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University of Auckland Researcher wins $1.2 million HRC grant to help advance CRTNZ-funded discovery to the cancer clinic

Sending a man to the moon was one of the defining scientific achievements of the 20th century, it was a ‘moonshot’ idea that was achieve by huge amount of effort, funding, and coordination.

The 21st century, in contrast, has been and will continue to be, shaped by cancer. Cancer is New Zealand's biggest killer. The Ministry of Health data found the disease accounted for nearly one-third of all deaths recorded in New Zealand.

So, if we can send a man to the moon, why can’t we cure cancer?

For all the talk of ‘curing cancer’, and despite considerable progress, especially in recent years, Dr Douglas Ormrod, Executive Director of Cancer Research Trust NZ, points out that cancer isn’t one disease to cure, and advances in all the many types of cancer will take a considerable amount of time, effort, and resources.”

“To put it plainly, without funding, breakthroughs can’t happen.”

“More specifically, investment in more high-risk, high reward research is absolutely critical. In research you want to test hypothesises and try something novel – that’s how you take something from a new and exciting idea to a breakthrough.”

Cancer Research Trust NZ, New Zealand’s second-largest cancer research charity, has awarded over $16 million in grants and while this may seem like a lot of money, the reality is that much larger sums are required to bring new treatments to clinic let alone make a cancer ‘breakthrough’.

So, what is to be done?

For their part, the Trust has committed to focusing on supporting those risker ‘moonshots’, identifying the best new ideas and best researchers, and providing them with accelerator funding to innovate and developed their ideas to the point where they can apply for major grants.

The recent award of a $1.2 million Health Research Council (HRC) grant to Associate Professor Michael Hay of the Auckland Cancer Society Research Centre at the Faculty of Medical and Health Science, University of Auckland [MH1] is one of many examples of the success of this approach.

In 2016, the Trust awarded a grant of $106,000 to Dr Hay and his team to investigate the selective targeting of DNA repair to improve the effectiveness of radiotherapy.

“Radiotherapy works by damaging the DNA of cancer cells. However, like all cells, cancer cells have inbuilt repair mechanisms that work to counter the damage and save the cell. Of course, this is a very useful attribute for normal cells, but not so in cancer cells,” says Dr Hay.

“An enzyme called DNA-Protein Kinase (DNA-PK) is a crucial player in the repair process and if we could design molecules to selectively inhibit DNA-PK in cancer cells we could enhance the effectiveness of radiotherapy and at the same time reduce damage to normal tissue.”

Without support in its early hypothesis stage, this big idea would have had a much harder time being explored, let alone making it to a clinical trial.

“The larger grant funding bodies nearly always require extensive preliminary data to show that the research hypothesis is valid and that the applicants have the skills and resources required to execute the work. This puts us, and other researchers, in a Catch 22 situation – you need funds to do the preliminary work, which are hard to come by, but you can’t get a major grant without pilot data. This is where CRTNZ plays a key role and without their initial grant we would not be in the enviable position we as now in,” admits Dr Hay.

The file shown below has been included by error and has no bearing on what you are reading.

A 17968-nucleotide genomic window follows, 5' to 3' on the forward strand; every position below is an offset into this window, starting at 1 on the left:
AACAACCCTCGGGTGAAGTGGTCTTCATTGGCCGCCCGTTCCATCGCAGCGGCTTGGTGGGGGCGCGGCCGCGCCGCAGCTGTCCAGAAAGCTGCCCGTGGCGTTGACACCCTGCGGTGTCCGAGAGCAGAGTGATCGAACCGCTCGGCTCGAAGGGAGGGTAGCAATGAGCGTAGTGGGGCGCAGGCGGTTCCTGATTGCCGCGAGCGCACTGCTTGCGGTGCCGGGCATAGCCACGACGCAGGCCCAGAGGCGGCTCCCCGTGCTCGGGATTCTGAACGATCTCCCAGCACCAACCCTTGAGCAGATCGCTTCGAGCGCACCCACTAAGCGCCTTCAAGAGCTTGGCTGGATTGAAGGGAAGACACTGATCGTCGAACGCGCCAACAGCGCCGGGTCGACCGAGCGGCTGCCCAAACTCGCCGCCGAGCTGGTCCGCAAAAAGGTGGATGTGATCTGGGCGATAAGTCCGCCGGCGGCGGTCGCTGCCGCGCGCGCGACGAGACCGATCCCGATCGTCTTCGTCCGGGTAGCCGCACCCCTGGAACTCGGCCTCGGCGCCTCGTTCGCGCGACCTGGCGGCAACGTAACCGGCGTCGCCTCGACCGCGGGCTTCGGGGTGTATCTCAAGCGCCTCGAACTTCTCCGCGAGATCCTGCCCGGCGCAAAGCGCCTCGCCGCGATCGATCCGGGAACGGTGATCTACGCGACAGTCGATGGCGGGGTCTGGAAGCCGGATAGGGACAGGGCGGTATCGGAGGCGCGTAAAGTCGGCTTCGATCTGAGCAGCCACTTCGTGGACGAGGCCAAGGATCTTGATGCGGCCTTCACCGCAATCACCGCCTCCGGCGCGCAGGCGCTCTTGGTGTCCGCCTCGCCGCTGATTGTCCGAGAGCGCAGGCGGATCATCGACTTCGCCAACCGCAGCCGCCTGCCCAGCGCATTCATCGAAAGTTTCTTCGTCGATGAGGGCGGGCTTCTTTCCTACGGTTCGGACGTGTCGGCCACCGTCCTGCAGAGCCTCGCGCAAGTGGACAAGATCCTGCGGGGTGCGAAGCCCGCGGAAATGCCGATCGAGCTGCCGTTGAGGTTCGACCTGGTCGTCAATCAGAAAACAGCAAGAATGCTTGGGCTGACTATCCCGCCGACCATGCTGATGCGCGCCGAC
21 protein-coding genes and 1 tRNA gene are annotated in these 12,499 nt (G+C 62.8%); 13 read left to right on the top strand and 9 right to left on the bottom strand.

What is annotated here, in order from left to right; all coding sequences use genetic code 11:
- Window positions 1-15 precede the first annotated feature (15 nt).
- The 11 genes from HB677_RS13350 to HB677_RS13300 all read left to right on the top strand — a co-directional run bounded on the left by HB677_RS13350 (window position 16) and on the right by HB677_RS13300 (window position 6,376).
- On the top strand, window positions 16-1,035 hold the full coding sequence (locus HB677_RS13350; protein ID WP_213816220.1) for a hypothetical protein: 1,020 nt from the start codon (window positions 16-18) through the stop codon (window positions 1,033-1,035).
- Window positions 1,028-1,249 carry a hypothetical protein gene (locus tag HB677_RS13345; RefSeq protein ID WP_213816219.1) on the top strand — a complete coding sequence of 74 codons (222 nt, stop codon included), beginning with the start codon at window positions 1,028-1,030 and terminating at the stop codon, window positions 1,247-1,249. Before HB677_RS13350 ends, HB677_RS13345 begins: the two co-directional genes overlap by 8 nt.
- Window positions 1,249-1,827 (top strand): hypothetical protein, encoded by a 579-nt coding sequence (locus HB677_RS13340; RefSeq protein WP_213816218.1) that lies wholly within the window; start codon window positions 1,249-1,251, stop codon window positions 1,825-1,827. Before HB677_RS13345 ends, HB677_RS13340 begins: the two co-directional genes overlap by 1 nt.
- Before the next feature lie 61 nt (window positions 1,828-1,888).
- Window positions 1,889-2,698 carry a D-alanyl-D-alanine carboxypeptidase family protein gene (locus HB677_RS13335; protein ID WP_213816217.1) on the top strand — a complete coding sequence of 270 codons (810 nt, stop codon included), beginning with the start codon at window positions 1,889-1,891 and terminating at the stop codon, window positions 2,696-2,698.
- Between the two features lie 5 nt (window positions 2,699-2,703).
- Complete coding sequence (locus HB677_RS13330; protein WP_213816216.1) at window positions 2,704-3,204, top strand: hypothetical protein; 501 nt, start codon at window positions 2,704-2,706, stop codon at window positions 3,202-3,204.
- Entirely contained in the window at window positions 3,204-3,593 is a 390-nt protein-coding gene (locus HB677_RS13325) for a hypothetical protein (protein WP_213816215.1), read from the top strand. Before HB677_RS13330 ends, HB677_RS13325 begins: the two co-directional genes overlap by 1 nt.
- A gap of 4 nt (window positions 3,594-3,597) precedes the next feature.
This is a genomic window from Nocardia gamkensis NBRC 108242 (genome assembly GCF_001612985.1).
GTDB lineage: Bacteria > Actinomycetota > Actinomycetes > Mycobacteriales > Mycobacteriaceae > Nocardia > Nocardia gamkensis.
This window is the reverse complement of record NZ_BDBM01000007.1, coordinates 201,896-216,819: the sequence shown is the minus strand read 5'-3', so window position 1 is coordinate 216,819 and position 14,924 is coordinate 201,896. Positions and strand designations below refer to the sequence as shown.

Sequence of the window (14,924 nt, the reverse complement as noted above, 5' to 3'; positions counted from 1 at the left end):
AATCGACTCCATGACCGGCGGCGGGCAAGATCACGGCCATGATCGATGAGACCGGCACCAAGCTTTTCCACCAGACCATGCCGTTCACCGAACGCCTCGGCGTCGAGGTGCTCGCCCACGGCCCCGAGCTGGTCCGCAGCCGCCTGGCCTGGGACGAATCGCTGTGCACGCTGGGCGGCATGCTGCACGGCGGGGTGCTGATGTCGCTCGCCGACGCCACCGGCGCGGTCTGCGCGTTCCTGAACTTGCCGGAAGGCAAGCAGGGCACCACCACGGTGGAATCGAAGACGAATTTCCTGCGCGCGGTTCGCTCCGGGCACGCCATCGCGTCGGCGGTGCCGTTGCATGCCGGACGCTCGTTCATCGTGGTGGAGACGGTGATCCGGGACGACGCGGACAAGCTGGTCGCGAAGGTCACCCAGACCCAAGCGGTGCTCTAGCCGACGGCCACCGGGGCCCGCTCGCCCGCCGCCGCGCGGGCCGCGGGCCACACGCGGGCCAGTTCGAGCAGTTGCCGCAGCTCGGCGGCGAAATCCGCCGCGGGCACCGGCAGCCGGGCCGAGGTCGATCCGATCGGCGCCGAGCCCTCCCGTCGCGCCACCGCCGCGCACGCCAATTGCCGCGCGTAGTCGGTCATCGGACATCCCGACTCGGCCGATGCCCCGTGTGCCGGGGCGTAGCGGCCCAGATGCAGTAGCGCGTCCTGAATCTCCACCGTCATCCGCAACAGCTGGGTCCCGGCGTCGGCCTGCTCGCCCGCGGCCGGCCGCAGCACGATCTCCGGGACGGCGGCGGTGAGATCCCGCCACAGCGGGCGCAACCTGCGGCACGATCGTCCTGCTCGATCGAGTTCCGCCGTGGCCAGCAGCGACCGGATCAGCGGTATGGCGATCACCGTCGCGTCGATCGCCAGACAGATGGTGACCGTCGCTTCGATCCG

“As a result of the Cancer Research Trust NZ grant, we made tremendous progress and have designed and constructed very potent and selective inhibitors of DNA-PK. These compounds inhibit DNA-PK and stop the repair of DNA damage caused by radiation therapy. The compounds are very selective for this enzyme and so they are not toxic to cells in the absence of radiation-induced DNA damage.”

“We have also made prodrugs of the best of these inhibitors which are designed to be inactive until they encounter low oxygen regions within tumours (tumours have poor blood supply and so are low in oxygen). They are then activated by enzymes and, only in the absence of oxygen, to release the drug. This tumour-selective delivery is expected to reduce drug toxicity to normal tissues in the radiation field.”

“We then explored the behaviour of these compounds in tumour cells and solid tumours and evaluated their ability to sensitise tumour cells to radiation. So far, we have demonstrated that these potent and selective DNA-PK inhibitors are effective radiosensitisers of tumour cells in cell culture, and that they also work to sensitise hypoxic cells in human tumour models.

“We have exceeded our objectives and are poised to exploit these findings. For example, using efficient design and synthesis methods, we were able to prepare over 100 inhibitors rather than the 20 proposed in the budget.”

These results provided Dr Hay and his team with the solid base for a major, and now successful, Health Research Council proposal.

Dr Hay continues “During the tenure of out HRC grant we will test the anticancer activity of our inhibitors and prodrugs in head and neck squamous cell carcinoma cells, 3-dimensional tissue cultures and tumour models, in comparison with known DNA-PK inhibitors, to identify the best candidate for clinical development. Our long-term objective is to support first-in-human clinical trials in New Zealand of a DNA-PK radiosensitiser for head and neck cancer.”

It's always risky to predict the ‘next big thing’, but thanks to organisations like Cancer Research Trust NZ, Kiwi researchers, scientists, and medical professionals have been provided with the support needed to test the big ideas that will need to the breakthroughs we need in order to get cancer on the run.

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